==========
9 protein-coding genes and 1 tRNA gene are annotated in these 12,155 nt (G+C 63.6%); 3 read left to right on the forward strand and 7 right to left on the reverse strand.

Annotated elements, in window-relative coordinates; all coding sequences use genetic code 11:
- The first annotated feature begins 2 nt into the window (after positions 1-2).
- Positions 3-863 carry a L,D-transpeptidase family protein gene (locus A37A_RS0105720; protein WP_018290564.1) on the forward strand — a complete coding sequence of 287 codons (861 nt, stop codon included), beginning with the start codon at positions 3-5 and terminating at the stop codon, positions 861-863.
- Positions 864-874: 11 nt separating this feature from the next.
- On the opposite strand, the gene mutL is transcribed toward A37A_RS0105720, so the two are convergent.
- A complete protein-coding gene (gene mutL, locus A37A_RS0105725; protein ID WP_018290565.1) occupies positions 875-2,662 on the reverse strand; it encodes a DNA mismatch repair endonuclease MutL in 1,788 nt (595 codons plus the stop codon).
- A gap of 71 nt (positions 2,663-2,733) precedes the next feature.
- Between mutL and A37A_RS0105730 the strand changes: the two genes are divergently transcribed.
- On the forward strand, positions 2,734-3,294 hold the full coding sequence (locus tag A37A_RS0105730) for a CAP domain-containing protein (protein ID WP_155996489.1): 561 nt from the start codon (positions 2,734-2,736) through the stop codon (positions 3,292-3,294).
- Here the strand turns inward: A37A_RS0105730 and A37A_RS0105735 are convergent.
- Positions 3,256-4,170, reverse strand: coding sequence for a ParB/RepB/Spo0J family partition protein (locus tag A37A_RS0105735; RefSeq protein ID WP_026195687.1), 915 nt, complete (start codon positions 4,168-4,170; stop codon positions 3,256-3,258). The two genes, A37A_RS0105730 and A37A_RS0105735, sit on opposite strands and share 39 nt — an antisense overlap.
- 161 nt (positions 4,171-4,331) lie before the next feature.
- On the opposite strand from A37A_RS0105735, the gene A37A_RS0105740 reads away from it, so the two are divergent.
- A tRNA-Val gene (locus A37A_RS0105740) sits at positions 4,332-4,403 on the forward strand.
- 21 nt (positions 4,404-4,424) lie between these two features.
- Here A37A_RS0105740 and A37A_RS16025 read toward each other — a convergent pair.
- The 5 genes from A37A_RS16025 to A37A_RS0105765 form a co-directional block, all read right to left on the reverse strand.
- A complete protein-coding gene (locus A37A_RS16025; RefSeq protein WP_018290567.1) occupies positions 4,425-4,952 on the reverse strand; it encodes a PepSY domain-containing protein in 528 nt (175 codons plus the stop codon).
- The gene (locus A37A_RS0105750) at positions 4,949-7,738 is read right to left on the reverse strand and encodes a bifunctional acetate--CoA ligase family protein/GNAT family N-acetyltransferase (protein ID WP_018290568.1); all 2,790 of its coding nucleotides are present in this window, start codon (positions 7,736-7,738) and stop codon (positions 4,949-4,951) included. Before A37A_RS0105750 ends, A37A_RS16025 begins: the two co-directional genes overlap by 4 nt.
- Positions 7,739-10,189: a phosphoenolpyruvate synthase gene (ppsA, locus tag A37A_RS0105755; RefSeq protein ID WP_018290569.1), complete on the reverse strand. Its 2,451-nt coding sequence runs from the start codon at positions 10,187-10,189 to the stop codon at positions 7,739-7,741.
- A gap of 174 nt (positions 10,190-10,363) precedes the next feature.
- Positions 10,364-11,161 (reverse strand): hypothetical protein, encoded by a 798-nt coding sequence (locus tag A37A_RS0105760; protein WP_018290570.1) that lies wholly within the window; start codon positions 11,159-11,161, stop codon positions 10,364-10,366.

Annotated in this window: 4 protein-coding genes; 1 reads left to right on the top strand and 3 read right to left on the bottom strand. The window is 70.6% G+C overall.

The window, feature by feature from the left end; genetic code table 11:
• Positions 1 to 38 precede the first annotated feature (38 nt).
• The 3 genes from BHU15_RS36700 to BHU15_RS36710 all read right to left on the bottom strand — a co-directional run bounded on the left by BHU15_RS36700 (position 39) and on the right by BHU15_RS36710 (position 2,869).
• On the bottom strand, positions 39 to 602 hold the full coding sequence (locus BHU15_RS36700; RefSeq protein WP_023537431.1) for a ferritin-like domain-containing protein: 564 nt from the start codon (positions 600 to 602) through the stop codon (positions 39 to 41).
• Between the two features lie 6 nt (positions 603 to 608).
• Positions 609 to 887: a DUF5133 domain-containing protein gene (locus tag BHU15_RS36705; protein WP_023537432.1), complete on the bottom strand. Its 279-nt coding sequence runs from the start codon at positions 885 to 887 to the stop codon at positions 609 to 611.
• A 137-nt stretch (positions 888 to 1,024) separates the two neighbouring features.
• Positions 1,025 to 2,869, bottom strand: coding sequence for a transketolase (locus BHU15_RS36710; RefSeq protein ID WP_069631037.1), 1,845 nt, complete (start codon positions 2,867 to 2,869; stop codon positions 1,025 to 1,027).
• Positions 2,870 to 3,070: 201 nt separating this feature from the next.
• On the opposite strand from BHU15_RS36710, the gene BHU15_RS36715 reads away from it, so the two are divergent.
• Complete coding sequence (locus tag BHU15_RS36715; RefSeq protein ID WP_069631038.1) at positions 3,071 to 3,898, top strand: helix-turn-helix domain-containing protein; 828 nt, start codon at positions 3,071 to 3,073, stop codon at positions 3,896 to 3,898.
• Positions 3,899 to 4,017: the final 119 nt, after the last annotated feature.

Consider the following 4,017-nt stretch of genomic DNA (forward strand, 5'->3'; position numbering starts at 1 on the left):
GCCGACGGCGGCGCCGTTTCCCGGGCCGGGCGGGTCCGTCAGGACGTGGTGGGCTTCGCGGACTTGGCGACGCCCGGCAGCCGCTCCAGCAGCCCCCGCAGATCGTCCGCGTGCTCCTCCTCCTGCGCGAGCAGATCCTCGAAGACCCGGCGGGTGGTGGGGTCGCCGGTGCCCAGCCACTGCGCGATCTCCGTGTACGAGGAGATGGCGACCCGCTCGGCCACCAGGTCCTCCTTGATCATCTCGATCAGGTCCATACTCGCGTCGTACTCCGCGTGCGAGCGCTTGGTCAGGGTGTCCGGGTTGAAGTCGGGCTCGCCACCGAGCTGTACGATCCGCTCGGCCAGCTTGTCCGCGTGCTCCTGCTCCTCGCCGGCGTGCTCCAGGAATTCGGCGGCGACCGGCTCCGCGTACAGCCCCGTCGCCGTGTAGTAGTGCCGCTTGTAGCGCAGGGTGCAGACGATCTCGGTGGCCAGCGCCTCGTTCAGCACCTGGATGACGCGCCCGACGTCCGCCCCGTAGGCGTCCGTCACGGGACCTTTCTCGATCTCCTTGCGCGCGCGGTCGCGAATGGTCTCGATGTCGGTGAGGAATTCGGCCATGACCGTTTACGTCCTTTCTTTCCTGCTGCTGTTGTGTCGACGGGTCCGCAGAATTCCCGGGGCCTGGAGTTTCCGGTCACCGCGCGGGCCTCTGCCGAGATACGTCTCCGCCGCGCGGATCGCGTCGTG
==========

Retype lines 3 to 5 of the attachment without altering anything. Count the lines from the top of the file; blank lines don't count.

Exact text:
- The first annotated feature begins 2 nt into the window (after positions 1-2).
- Positions 3-863 carry a L,D-transpeptidase family protein gene (locus A37A_RS0105720; protein WP_018290564.1) on the forward strand — a complete coding sequence of 287 codons (861 nt, stop codon included), beginning with the start codon at positions 3-5 and terminating at the stop codon, positions 861-863.
- Positions 864-874: 11 nt separating this feature from the next.